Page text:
Neil Gunn: Highland River
There is not much of a story to this novel. It merely recounts the growing up of a Scot called Kenn – his boyhood in a small Scottish fishing village, his student days in Glasgow, his experiences in World War I and a brief glimpse of his later life. But what this novel does and what shows Gunn in his maturity is a wonderful portrait of a young man fully in tune with his natural environment. Kenn explores the river of the title, which he divides into three parts – the part near his home, the further part where even old people go and then the remote part where only the intrepid (Kenn, his brothers and the gamekeeper trying to stop them from fishing for salmon) venture.
In the same way as English writers such as Henry Williamson or Richard Jefferies, Gunn paints a portrait of a young man whose enjoyment in his natural environment is paramount. Yes, he kills but his killing is not wanton killing but the struggle of a man against the elements, usually salmon in this case. Kenn takes joy in the pools and streams of the river, in the fish in it, the birds flying nearby, the flowers growing in the meadows – anything natural. Gunn cleverly makes the marked contrast with the world out there – the slums of Glasgow or the dreary English industrial cities of Birmingham and Leicester he learns about in school or the horrors of the war, where his brother is killed and he is temporarily blinded by mustard gas. This is a book not to read for the story – there is barely a story – but to read for the joy of a man in his natural surroundings, a theme which has sadly almost died out in contemporary literature.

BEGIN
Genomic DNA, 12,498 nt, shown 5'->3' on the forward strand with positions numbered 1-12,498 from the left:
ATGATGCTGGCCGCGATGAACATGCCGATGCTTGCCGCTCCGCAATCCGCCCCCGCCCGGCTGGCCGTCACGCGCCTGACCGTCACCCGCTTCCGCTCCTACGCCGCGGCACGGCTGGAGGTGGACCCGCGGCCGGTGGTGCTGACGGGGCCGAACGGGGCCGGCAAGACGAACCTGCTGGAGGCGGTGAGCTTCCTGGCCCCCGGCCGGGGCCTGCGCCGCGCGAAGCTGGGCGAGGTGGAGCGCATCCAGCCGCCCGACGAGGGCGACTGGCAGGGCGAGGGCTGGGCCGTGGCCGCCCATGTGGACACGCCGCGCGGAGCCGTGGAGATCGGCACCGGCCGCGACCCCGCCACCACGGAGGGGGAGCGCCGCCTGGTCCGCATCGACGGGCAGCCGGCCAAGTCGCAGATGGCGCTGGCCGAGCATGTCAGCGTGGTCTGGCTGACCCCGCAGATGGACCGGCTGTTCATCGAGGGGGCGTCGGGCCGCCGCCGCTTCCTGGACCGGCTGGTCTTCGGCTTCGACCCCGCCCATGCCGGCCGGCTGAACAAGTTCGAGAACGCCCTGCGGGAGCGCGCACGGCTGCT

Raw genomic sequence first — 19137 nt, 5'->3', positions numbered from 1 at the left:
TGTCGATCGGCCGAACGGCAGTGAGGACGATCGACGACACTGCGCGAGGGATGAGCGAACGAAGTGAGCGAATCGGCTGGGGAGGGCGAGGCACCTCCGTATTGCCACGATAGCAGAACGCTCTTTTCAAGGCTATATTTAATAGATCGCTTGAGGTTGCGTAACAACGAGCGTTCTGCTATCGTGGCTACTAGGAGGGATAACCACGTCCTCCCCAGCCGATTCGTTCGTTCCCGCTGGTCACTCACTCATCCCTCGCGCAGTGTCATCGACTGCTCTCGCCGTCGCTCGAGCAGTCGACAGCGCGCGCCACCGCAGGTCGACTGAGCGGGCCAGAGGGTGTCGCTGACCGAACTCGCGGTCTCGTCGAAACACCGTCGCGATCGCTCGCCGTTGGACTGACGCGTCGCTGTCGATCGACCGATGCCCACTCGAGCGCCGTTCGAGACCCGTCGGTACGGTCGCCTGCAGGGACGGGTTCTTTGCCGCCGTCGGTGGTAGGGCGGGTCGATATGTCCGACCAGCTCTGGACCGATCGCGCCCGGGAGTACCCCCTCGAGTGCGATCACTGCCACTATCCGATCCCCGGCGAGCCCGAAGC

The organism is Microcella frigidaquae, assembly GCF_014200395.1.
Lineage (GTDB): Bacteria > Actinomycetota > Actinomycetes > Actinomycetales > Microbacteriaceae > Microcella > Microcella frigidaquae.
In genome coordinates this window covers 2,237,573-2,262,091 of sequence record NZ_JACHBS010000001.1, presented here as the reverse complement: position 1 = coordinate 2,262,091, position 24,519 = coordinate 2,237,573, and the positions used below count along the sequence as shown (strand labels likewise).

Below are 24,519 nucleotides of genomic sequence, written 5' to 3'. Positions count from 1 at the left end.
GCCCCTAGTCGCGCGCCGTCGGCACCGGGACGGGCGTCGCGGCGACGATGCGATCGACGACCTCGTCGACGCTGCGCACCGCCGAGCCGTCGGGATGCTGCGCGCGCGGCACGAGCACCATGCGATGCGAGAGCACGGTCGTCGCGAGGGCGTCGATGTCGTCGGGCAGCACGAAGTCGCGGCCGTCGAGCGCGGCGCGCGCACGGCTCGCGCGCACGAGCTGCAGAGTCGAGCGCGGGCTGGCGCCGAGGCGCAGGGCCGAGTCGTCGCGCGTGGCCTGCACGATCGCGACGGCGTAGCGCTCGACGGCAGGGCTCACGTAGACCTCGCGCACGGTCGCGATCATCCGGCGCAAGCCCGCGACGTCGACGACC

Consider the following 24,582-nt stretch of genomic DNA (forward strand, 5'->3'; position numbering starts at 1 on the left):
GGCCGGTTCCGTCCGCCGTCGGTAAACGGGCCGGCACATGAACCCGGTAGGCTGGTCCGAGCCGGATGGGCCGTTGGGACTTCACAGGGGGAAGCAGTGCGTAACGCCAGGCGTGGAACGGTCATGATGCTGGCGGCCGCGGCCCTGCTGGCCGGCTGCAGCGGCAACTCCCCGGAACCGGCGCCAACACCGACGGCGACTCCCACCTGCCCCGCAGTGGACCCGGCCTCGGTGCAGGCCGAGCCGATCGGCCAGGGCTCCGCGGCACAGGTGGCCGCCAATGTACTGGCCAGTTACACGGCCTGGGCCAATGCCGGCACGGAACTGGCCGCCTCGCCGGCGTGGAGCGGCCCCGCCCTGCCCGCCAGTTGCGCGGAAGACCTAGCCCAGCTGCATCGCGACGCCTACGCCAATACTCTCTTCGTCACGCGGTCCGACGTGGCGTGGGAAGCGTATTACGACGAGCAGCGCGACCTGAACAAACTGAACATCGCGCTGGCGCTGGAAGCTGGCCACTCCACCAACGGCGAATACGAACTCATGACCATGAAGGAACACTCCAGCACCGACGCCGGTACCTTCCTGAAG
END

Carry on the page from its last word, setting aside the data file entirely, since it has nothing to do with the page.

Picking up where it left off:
First published 1937 by The Porpoise Press